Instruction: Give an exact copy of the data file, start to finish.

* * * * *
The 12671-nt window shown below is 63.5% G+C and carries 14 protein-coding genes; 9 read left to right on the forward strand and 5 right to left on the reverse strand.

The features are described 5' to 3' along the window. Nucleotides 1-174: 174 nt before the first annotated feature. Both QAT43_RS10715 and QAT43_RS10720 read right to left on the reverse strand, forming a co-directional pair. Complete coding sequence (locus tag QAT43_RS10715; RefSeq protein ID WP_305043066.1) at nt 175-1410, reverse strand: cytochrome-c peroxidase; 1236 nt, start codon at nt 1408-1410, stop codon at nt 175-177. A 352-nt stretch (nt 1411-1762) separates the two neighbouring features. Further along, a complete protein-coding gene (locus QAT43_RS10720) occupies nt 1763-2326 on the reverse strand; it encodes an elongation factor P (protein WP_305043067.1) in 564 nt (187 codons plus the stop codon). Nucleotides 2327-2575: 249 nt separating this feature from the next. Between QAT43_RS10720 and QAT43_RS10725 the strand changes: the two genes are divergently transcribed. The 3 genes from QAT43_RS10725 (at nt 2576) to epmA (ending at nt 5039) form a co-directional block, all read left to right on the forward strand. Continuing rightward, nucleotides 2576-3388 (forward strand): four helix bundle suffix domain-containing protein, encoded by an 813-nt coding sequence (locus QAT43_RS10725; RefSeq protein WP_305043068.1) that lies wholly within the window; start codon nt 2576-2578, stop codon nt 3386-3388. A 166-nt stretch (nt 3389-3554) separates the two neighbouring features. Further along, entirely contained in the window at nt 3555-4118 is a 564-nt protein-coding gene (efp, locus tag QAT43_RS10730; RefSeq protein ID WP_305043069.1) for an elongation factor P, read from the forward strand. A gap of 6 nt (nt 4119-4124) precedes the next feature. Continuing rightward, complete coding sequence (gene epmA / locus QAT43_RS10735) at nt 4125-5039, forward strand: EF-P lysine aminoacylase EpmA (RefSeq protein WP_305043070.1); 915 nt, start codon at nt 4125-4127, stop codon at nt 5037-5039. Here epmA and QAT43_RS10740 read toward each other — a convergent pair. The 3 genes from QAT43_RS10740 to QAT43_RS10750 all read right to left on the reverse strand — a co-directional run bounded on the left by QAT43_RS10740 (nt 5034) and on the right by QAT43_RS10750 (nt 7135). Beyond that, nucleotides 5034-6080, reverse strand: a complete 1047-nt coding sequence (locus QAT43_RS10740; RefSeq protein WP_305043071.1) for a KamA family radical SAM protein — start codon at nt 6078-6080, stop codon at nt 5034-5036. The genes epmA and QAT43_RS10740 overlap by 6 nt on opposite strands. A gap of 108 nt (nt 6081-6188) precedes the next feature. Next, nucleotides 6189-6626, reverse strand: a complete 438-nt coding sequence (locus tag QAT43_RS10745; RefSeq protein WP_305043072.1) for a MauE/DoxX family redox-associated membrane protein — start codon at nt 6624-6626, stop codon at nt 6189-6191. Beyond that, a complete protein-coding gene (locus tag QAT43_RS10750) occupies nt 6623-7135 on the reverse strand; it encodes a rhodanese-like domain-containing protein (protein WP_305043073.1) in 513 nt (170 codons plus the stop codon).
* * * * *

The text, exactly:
The 12671-nt window shown below is 63.5% G+C and carries 14 protein-coding genes; 9 read left to right on the forward strand and 5 right to left on the reverse strand.

The features are described 5' to 3' along the window. Nucleotides 1-174: 174 nt before the first annotated feature. Both QAT43_RS10715 and QAT43_RS10720 read right to left on the reverse strand, forming a co-directional pair. Complete coding sequence (locus tag QAT43_RS10715; RefSeq protein ID WP_305043066.1) at nt 175-1410, reverse strand: cytochrome-c peroxidase; 1236 nt, start codon at nt 1408-1410, stop codon at nt 175-177. A 352-nt stretch (nt 1411-1762) separates the two neighbouring features. Further along, a complete protein-coding gene (locus QAT43_RS10720) occupies nt 1763-2326 on the reverse strand; it encodes an elongation factor P (protein WP_305043067.1) in 564 nt (187 codons plus the stop codon). Nucleotides 2327-2575: 249 nt separating this feature from the next. Between QAT43_RS10720 and QAT43_RS10725 the strand changes: the two genes are divergently transcribed. The 3 genes from QAT43_RS10725 (at nt 2576) to epmA (ending at nt 5039) form a co-directional block, all read left to right on the forward strand. Continuing rightward, nucleotides 2576-3388 (forward strand): four helix bundle suffix domain-containing protein, encoded by an 813-nt coding sequence (locus QAT43_RS10725; RefSeq protein WP_305043068.1) that lies wholly within the window; start codon nt 2576-2578, stop codon nt 3386-3388. A 166-nt stretch (nt 3389-3554) separates the two neighbouring features. Further along, entirely contained in the window at nt 3555-4118 is a 564-nt protein-coding gene (efp, locus tag QAT43_RS10730; RefSeq protein ID WP_305043069.1) for an elongation factor P, read from the forward strand. A gap of 6 nt (nt 4119-4124) precedes the next feature. Continuing rightward, complete coding sequence (gene epmA / locus QAT43_RS10735) at nt 4125-5039, forward strand: EF-P lysine aminoacylase EpmA (RefSeq protein WP_305043070.1); 915 nt, start codon at nt 4125-4127, stop codon at nt 5037-5039. Here epmA and QAT43_RS10740 read toward each other — a convergent pair. The 3 genes from QAT43_RS10740 to QAT43_RS10750 all read right to left on the reverse strand — a co-directional run bounded on the left by QAT43_RS10740 (nt 5034) and on the right by QAT43_RS10750 (nt 7135). Beyond that, nucleotides 5034-6080, reverse strand: a complete 1047-nt coding sequence (locus QAT43_RS10740; RefSeq protein WP_305043071.1) for a KamA family radical SAM protein — start codon at nt 6078-6080, stop codon at nt 5034-5036. The genes epmA and QAT43_RS10740 overlap by 6 nt on opposite strands. A gap of 108 nt (nt 6081-6188) precedes the next feature. Next, nucleotides 6189-6626, reverse strand: a complete 438-nt coding sequence (locus tag QAT43_RS10745; RefSeq protein WP_305043072.1) for a MauE/DoxX family redox-associated membrane protein — start codon at nt 6624-6626, stop codon at nt 6189-6191. Beyond that, a complete protein-coding gene (locus tag QAT43_RS10750) occupies nt 6623-7135 on the reverse strand; it encodes a rhodanese-like domain-containing protein (protein WP_305043073.1) in 513 nt (170 codons plus the stop codon).